Tesco opens Asia's first zero carbon hypermarket

Tesco Lotus has opened Asia’s first zero carbon store in Bang Pra, Thailand, as part of its commitment to be a zero carbon business by 2050. Tesco was the first global retailer to pioneer zero-carbon stores and this is its first in Asia.

Tesco Lotus has opened Asia’s first zero carbon store in Bang Pra, Thailand, as part of its commitment to be a zero carbon business by 2050. Tesco was the first global retailer to pioneer zero-carbon stores and this is its first in Asia.

The new store features a host of cutting-edge, environmental-friendly technologies, including a wind turbine, lower wattage LED lighting, hydro-carbon powered fridges and rammed earth walls which are less carbon intensive to manufacture than concrete or steel.  Rainwater is used in the car wash and to flush the store’s toilets, while the store design maximises natural light on the shop floor.

Helen Fleming, Group Climate Change Director at Tesco comments, “We are proud to have opened the first zero carbon store in Asia. It’s particularly fitting that it has opened in Thailand, as it is home to the first Tesco Environment store, which opened in 2004.

“Our zero carbon stores use the latest technologies to reduce our environmental impact and really show our commitment to greener growth. Our climate change programme is central to the way we do business - not only are our actions good for the environment, they also make good business sense. Our energy efficient measures reduce costs in the business by about £200m each year.”

Tesco was recently recognised as the best global retailer for its efforts in tackling climate change in the industry-renowned Global 500 Carbon Disclosure Project report. It also topped the FTSE 350 Carbon Disclosure Report for its work to date in reducing its carbon impact.


Notes to Editors

Photos of the zero carbon are available – please contact Press Office for details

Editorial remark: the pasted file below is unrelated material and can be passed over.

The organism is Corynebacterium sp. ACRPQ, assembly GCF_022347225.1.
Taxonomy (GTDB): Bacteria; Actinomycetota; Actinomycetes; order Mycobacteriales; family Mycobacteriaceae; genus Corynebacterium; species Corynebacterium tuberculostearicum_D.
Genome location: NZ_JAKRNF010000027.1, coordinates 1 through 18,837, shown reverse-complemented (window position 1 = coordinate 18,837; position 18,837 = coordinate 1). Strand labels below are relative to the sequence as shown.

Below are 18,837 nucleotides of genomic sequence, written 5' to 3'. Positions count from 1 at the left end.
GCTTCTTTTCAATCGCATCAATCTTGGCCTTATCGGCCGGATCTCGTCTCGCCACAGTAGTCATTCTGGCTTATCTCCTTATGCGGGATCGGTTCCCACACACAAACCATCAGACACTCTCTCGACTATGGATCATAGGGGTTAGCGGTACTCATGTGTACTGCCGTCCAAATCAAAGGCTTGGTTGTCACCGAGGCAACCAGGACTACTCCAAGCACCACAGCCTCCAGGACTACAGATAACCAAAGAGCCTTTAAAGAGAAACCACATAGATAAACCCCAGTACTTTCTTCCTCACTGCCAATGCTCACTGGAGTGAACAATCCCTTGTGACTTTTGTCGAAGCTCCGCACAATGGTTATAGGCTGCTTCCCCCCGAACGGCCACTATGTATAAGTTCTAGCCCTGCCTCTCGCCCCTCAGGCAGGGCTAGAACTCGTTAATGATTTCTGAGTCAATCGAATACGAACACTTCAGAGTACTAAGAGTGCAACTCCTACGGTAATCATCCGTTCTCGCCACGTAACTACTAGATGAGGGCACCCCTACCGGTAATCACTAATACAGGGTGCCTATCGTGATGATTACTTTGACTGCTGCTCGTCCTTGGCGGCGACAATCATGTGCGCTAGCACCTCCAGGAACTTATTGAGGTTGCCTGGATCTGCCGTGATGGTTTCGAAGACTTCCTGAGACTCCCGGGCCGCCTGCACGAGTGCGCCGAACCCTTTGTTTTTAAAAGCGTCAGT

Zero carbon means that the store’s net emissions for lighting, air conditioning and refrigerants are zero over the year.

Bang Pra, Thailand

Features which reduce the environmental impact of the store include:

-  Lower wattage LED lighting
-  Use of natural light on the sales floor
-  Replacing traditional refrigerant gases (hydro fluro carbons) which have an impact on global warming many times worse than carbon dioxide (CO2) with hydro-carbons
-  Biogas, from waste, is used for food preparation in the store
-  The use of rammed earth walls which are less carbon intensive to manufacture than concrete or steel
-  A wind turbine and solar farm of photovoltaic cells to produce energy for the store. Any excess power is fed into the grid
-  Rainwater collection facilities which provide water to use in the car wash and to flush store toilets
-  The opening of Bang Pra is an important milestone in Tesco Lotus’ plan to care for and reduce its impact on the environment, with its target being a 50% reduction in carbon emissions by 2020 against a 2006 baseline.
-  Other environmental initiatives Tesco Lotus has undertaken include the first independently certified carbon footprint audit in Thailand, the use of biodiesel in its distribution fleet, the opening of environmental stores (Rama I and Salaya) that have a reduced impact on the environment and a programme to plan 9 million trees in national parks across the country.

Tesco’s Climate Change Programme

Tesco has been named the best UK business overall for tackling climate change against other well known brands such as Sainsburys, Marks and Spencer and Morrisons. It was also the only UK business to appear in the top 10 of the CDP global ranking.

  1. Tesco aims to become a zero carbon business by 2050 and has set targets to halve distribution emissions per case of goods delivered (against a 2006 baseline) by 2012 and to halve building emissions per sq ft (against 2006/7), by 2020. Tesco has also set targets to reduce the emissions of the products in its supply chain by 30% by 2020, and to help customers to reduce their own carbon footprints by 50% by 2020.
  2. Tesco opened its third UK zero-carbon store in Welshpool this March, joining current zero stores already in Ramsey and Bourne.  There is also one in the Czech Republic, one opening this autumn in Thailand, a zero carbon office building in Korea and more zero carbon buildings are planned across the Group.
  3. Our new Daventry distribution centre opened in May and includes a number of low-carbon features to reduce its carbon footprint, including being directly connected to the rail network which reduces distribution network emissions through the use of more trains and fewer trucks.
  4. Giant wind turbines power three of Tesco’s grocery distribution centres in Daventry and Newport. Each of the 90 metre high, 800 kw wind turbine produce a significant amount of the centres' energy needs, with each turbine able to produce the equivalent amount of renewable energy required to power 500 domestic homes.  Any surplus power is exported back to the national grid to meet local energy needs.


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